For NbEDS1 mRNA induction, Agrobacterium containing pBIN19 (Bevan, 1984) was infiltrated at a 50-fold dilution from OD600 = 1. Agrobacterium strains were GV3101 (Holsters et al., 1980) for TRV and PVX inoculation and UIA143 (Farrand et al., 1989) for TMV:GFP inoculation and NbEDS1 induction.

Cloning procedures

The 5′ and 3′ ends of NbEDS1 were determined by rapid amplification of cDNA ends (RACE) by using the MARATHON cDNA amplification kit (Clonetech Laboratories, Palo Alto, CA). To obtain specific RACE products, a nested amplification step was performed as recommended by the manufacturer. Two sets of oligonucleotides were designed, based on the TRV:EDS insert sequence for use with the adapter primers (AP1 and AP2) of the kit: EDS 3′R (5′-ATG ATG CTT GCT CCC CTT TCA TCG ATT C-3′) and EDS 3′RN (5′-CAT CCA AAA TCC CGG AAT TAT CAG CAC G-3′) for 3′ RACE of NbEDS1 and EDS 5′R (5′-TGC AGA ACA GCA TCT GGA TTC TCA ACG AC-3′) and EDS 5′RN (5′-CCC ATT TCC AGT GCA GAA GAT GTA AGT TCC-3′) for 5′ RACE of NbEDS1. RACE products were cloned into the pGEM-T Easy plasmid (Promega), and sequences of six independent 3′ end clones and eight independent 5′ end clones were determined. RACE PCR products overlapped with the NbEDS1 insert sequence of the TRV:EDS construct. The SeqMan (DNASTAR) contig assembly program was used to build a consensus sequence of full length NbEDS1 (Figure 2 and Genbank accession number AF479625).

RNA gel blot analysis

Total RNA was extracted using Tri-reagent (Sigma) according to the manufacturer's instructions and approximately 15 µg was fractionated in a 1% W/V agarose-formaldehyde gel, transferred to nylon membrane (Hybond-NX) and cross-linked with UV illumination. Membranes were prehybridized, hybridized and washed as described previously (Jones et al., 1998). A PCR amplified fragment of GFP was 32P-labeled and used as a probe to determine TMV:GFP and PVX:GFP levels. A 32P-labeled fragment of NbEDS1 (Figure 2) was used to determine NbEDS1 mRNA levels on gel blots (Figure 3).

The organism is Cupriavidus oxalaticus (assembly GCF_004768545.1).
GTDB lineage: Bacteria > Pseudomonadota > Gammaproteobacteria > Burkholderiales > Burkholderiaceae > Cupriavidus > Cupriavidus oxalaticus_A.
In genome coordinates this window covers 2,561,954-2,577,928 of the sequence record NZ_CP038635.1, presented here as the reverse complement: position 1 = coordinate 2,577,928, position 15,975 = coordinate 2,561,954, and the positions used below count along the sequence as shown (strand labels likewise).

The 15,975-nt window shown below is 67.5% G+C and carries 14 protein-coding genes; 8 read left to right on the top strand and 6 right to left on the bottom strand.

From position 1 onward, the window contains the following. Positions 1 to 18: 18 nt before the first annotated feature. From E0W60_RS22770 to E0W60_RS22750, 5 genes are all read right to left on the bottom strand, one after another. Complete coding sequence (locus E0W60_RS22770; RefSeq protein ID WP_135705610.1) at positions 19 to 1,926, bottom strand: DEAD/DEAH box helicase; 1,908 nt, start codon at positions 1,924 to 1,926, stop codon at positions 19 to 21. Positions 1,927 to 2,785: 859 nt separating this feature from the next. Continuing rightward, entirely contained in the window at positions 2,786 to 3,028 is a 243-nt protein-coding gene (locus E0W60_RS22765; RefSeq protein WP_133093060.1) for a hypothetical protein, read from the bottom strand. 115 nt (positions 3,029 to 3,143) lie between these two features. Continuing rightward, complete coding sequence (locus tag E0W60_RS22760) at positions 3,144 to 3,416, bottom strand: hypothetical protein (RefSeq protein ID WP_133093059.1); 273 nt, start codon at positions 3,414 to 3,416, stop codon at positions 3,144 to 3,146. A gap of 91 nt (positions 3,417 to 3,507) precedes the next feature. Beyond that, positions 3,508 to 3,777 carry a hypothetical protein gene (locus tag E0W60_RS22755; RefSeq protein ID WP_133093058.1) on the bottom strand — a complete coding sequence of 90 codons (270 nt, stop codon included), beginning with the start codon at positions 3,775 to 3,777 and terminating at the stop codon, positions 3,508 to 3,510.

GFP imaging

Visual detection and close-up imaging of GFP fluorescence were done as described (Ratcliff et al., 1999; Voinnet et al., 1999).

Note added in proof

VIGS was recently used to demonstrate a role for calcium-dependent kinases (CDPKs) in HR mediated by CO-4 and CO-9 (Romeis et al., 2001 EMBO20, 5556–5567).


We are grateful to The Gatsby Charitable Foundation for support of this work and to our colleagues at the Sainsbury Laboratory. Thanks to M. Teresa Ruiz and Lu Rui for the TRV:Prf construct and to Abdelhafid Bendahmane for the TRV:Rx construct and the Rx-18 N. benthamiana line. Barbara Baker kindly provided the pTG34 N-gemonic binary plasmid and Brian Staskawicz kindly provided the 38–12 Pto-transgenic plants and the P. syringae strains. Work with recombinant viruses and transgenic plants was performed in containment greenhouses under MAFF license PHL 24B/3654 (3/2001). GC and BJF were supported by grants from The Biotechnology and Biological Sciences Research Council.

GenBank Accession numbers AF479624and AF47925.